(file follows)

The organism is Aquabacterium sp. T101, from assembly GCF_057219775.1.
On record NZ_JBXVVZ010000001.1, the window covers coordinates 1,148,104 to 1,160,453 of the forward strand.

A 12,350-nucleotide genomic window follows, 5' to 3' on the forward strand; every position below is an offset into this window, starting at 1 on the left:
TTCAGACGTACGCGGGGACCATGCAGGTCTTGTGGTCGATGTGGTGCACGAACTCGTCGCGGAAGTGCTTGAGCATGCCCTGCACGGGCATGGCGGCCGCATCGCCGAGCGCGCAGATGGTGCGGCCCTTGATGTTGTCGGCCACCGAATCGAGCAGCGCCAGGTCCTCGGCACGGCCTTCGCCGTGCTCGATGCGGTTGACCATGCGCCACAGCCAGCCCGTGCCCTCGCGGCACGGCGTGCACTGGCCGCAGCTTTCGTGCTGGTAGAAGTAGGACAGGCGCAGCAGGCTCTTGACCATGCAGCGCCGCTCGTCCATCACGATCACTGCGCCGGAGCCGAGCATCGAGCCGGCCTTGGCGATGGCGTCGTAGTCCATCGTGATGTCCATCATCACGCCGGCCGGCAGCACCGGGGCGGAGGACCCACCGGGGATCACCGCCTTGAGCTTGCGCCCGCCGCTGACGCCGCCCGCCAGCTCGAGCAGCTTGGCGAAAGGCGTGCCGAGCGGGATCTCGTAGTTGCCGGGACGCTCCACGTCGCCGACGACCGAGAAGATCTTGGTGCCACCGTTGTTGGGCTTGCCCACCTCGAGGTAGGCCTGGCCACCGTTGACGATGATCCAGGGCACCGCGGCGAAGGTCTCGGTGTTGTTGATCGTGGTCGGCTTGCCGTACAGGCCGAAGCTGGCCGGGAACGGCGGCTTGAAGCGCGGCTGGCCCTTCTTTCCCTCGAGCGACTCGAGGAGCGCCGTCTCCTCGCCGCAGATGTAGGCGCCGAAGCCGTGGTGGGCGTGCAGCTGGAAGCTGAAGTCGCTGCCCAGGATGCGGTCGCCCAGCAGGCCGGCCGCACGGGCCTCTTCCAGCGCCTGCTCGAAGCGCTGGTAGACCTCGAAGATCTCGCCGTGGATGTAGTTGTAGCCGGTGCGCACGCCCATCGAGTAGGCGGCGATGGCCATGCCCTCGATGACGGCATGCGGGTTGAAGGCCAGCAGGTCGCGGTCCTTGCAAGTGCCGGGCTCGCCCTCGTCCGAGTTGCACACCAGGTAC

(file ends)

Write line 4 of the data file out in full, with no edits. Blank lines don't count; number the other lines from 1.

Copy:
TTCAGACGTACGCGGGGACCATGCAGGTCTTGTGGTCGATGTGGTGCACGAACTCGTCGCGGAAGTGCTTGAGCATGCCCTGCACGGGCATGGCGGCCGCATCGCCGAGCGCGCAGATGGTGCGGCCCTTGATGTTGTCGGCCACCGAATCGAGCAGCGCCAGGTCCTCGGCACGGCCTTCGCCGTGCTCGATGCGGTTGACCATGCGCCACAGCCAGCCCGTGCCCTCGCGGCACGGCGTGCACTGGCCGCAGCTTTCGTGCTGGTAGAAGTAGGACAGGCGCAGCAGGCTCTTGACCATGCAGCGCCGCTCGTCCATCACGATCACTGCGCCGGAGCCGAGCATCGAGCCGGCCTTGGCGATGGCGTCGTAGTCCATCGTGATGTCCATCATCACGCCGGCCGGCAGCACCGGGGCGGAGGACCCACCGGGGATCACCGCCTTGAGCTTGCGCCCGCCGCTGACGCCGCCCGCCAGCTCGAGCAGCTTGGCGAAAGGCGTGCCGAGCGGGATCTCGTAGTTGCCGGGACGCTCCACGTCGCCGACGACCGAGAAGATCTTGGTGCCACCGTTGTTGGGCTTGCCCACCTCGAGGTAGGCCTGGCCACCGTTGACGATGATCCAGGGCACCGCGGCGAAGGTCTCGGTGTTGTTGATCGTGGTCGGCTTGCCGTACAGGCCGAAGCTGGCCGGGAACGGCGGCTTGAAGCGCGGCTGGCCCTTCTTTCCCTCGAGCGACTCGAGGAGCGCCGTCTCCTCGCCGCAGATGTAGGCGCCGAAGCCGTGGTGGGCGTGCAGCTGGAAGCTGAAGTCGCTGCCCAGGATGCGGTCGCCCAGCAGGCCGGCCGCACGGGCCTCTTCCAGCGCCTGCTCGAAGCGCTGGTAGACCTCGAAGATCTCGCCGTGGATGTAGTTGTAGCCGGTGCGCACGCCCATCGAGTAGGCGGCGATGGCCATGCCCTCGATGACGGCATGCGGGTTGAAGGCCAGCAGGTCGCGGTCCTTGCAAGTGCCGGGCTCGCCCTCGTCCGAGTTGCACACCAGGTAC